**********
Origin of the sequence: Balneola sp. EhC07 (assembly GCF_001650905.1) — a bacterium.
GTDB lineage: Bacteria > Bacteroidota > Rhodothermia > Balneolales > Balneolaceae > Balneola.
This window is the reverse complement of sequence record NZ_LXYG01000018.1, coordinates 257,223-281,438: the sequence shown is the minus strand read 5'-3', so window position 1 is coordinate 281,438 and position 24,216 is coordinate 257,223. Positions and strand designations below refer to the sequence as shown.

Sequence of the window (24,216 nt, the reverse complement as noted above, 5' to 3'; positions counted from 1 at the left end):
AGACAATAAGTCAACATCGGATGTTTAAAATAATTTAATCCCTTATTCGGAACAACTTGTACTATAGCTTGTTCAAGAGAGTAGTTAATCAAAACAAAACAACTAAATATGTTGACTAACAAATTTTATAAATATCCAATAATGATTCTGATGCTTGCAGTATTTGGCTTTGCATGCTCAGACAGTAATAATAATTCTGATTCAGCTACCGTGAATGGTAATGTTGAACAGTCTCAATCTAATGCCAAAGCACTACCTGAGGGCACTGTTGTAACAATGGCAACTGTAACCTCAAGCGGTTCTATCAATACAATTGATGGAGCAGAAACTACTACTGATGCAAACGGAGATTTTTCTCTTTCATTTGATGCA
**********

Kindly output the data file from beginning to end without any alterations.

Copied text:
Origin of the sequence: Balneola sp. EhC07 (assembly GCF_001650905.1) — a bacterium.
GTDB lineage: Bacteria > Bacteroidota > Rhodothermia > Balneolales > Balneolaceae > Balneola.
This window is the reverse complement of sequence record NZ_LXYG01000018.1, coordinates 257,223-281,438: the sequence shown is the minus strand read 5'-3', so window position 1 is coordinate 281,438 and position 24,216 is coordinate 257,223. Positions and strand designations below refer to the sequence as shown.

Sequence of the window (24,216 nt, the reverse complement as noted above, 5' to 3'; positions counted from 1 at the left end):
AGACAATAAGTCAACATCGGATGTTTAAAATAATTTAATCCCTTATTCGGAACAACTTGTACTATAGCTTGTTCAAGAGAGTAGTTAATCAAAACAAAACAACTAAATATGTTGACTAACAAATTTTATAAATATCCAATAATGATTCTGATGCTTGCAGTATTTGGCTTTGCATGCTCAGACAGTAATAATAATTCTGATTCAGCTACCGTGAATGGTAATGTTGAACAGTCTCAATCTAATGCCAAAGCACTACCTGAGGGCACTGTTGTAACAATGGCAACTGTAACCTCAAGCGGTTCTATCAATACAATTGATGGAGCAGAAACTACTACTGATGCAAACGGAGATTTTTCTCTTTCATTTGATGCA